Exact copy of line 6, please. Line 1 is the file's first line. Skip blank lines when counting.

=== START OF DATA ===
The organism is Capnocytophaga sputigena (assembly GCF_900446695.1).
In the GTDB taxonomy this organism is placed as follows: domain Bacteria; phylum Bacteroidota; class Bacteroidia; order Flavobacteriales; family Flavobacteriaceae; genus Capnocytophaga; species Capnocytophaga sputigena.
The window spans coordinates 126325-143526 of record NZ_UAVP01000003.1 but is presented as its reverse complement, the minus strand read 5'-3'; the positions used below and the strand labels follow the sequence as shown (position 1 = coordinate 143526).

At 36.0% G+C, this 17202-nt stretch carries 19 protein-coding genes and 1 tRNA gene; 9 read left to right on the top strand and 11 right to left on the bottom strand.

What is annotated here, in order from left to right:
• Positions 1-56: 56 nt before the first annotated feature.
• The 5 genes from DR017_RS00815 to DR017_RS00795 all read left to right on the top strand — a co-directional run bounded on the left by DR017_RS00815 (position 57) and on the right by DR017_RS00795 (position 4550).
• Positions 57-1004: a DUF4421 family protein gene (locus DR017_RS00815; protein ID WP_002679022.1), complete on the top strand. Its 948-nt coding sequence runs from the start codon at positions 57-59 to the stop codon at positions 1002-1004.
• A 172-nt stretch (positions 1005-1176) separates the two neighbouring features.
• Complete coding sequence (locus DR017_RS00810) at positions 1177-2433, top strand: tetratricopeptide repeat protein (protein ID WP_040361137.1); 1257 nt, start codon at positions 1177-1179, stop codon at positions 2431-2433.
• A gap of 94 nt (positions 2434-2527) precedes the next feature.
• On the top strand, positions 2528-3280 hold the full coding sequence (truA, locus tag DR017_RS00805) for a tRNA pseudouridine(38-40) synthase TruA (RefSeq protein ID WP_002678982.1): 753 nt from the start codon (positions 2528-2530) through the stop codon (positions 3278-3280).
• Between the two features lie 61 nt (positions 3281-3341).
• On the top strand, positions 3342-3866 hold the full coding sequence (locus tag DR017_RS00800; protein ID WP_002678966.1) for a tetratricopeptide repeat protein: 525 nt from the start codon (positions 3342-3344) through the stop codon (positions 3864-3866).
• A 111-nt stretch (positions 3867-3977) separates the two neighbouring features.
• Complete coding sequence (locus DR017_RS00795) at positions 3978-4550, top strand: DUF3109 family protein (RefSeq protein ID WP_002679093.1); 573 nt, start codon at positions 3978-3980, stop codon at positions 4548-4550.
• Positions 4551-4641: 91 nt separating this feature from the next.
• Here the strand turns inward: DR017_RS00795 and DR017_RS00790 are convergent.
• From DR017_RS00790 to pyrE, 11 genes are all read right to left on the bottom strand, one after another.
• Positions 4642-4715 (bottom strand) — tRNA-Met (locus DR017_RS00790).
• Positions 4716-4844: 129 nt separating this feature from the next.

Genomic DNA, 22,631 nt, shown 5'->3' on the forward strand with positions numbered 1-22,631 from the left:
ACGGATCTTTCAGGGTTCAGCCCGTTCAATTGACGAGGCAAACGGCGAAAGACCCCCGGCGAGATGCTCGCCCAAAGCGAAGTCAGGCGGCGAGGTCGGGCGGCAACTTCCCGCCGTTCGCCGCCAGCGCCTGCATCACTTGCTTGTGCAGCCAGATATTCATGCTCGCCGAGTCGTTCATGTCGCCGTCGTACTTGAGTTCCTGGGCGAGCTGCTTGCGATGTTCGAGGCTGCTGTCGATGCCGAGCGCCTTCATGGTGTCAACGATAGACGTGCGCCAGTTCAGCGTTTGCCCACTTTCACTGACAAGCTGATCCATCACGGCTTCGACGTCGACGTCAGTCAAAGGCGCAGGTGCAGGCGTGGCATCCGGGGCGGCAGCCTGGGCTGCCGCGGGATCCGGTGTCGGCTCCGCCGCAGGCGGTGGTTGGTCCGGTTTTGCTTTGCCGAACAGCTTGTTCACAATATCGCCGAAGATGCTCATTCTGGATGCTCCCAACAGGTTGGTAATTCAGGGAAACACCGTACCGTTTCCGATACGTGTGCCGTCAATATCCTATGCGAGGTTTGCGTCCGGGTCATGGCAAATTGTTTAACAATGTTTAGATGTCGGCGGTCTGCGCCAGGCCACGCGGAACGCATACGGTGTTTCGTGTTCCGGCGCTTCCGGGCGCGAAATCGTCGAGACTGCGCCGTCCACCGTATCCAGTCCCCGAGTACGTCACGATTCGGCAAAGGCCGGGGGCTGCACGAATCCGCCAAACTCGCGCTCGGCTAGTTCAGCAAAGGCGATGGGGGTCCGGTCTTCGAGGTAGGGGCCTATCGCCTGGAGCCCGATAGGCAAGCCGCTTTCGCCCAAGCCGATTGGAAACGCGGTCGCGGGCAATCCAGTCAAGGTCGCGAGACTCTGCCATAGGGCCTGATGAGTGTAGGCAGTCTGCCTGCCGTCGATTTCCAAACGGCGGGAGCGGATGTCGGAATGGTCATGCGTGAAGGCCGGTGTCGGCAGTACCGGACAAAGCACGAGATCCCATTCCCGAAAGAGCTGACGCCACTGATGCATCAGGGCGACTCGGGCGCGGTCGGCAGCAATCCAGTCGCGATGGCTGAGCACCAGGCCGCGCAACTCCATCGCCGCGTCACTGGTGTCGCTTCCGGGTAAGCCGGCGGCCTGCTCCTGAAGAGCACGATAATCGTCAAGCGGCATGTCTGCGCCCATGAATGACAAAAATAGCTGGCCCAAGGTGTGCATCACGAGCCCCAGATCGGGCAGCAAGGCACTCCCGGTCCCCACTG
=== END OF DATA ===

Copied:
• Positions 1-56: 56 nt before the first annotated feature.